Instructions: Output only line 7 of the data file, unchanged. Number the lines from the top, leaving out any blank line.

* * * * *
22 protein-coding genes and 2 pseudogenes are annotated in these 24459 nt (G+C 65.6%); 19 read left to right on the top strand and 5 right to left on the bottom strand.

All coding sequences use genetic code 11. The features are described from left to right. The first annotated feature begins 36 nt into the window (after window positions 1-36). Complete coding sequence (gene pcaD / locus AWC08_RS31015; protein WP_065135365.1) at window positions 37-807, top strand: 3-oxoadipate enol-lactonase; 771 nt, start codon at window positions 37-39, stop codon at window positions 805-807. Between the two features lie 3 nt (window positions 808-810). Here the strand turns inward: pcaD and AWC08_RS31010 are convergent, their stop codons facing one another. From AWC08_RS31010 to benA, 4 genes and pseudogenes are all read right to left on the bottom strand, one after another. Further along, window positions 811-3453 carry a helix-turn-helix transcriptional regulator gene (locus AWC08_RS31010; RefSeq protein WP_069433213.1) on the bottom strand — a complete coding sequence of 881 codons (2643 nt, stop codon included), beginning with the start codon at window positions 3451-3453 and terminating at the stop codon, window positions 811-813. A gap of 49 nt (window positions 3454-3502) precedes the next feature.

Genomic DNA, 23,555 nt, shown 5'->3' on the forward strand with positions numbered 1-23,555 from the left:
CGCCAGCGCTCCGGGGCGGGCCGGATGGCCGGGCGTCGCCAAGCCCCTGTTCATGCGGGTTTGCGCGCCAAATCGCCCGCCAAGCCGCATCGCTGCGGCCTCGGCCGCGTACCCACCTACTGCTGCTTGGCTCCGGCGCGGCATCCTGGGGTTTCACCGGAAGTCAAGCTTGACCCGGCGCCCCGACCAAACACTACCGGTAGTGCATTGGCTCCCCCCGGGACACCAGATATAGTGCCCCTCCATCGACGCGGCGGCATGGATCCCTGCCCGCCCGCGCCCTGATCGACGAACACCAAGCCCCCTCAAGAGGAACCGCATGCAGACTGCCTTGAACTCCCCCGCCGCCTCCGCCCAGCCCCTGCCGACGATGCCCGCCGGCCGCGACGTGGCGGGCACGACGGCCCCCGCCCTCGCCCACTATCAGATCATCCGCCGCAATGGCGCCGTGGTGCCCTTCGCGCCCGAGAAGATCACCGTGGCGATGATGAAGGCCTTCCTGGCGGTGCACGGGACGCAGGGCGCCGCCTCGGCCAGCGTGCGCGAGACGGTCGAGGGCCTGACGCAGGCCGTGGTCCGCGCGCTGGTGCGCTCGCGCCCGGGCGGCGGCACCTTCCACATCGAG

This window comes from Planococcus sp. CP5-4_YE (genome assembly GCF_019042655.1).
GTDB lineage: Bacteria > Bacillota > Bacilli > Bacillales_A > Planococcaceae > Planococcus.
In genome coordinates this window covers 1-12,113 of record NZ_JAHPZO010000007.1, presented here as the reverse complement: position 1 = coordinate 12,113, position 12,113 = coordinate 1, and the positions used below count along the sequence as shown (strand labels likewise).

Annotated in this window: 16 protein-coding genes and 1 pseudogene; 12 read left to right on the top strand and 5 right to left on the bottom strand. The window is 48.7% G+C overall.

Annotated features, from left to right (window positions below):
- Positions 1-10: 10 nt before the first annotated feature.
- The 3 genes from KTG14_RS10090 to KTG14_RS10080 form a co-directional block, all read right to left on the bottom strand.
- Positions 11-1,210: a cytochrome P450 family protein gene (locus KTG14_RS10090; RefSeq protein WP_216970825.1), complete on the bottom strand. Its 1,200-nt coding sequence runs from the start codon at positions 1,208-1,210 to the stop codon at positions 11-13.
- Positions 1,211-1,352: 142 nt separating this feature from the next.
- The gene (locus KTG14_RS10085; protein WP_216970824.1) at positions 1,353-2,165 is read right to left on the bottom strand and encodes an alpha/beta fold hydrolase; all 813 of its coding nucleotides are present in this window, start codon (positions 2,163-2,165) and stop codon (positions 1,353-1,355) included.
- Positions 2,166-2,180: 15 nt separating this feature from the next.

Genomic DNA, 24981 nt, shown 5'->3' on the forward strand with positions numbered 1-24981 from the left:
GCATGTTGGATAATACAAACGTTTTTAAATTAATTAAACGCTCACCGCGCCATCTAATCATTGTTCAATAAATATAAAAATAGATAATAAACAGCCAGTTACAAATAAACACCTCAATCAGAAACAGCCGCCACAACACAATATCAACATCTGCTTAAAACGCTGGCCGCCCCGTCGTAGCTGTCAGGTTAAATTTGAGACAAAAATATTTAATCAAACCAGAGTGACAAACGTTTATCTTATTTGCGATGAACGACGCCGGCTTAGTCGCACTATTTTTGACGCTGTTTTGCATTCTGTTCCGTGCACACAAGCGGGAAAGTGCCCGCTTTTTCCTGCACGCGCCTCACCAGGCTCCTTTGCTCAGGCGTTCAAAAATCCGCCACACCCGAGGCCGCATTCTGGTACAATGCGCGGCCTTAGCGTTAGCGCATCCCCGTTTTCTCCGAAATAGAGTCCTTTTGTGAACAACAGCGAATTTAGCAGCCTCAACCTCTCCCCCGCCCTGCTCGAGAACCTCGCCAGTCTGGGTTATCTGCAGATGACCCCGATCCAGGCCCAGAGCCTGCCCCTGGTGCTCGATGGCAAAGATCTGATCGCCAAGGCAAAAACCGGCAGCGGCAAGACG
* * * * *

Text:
In genome coordinates this window covers 1-12,113 of record NZ_JAHPZO010000007.1, presented here as the reverse complement: position 1 = coordinate 12,113, position 12,113 = coordinate 1, and the positions used below count along the sequence as shown (strand labels likewise).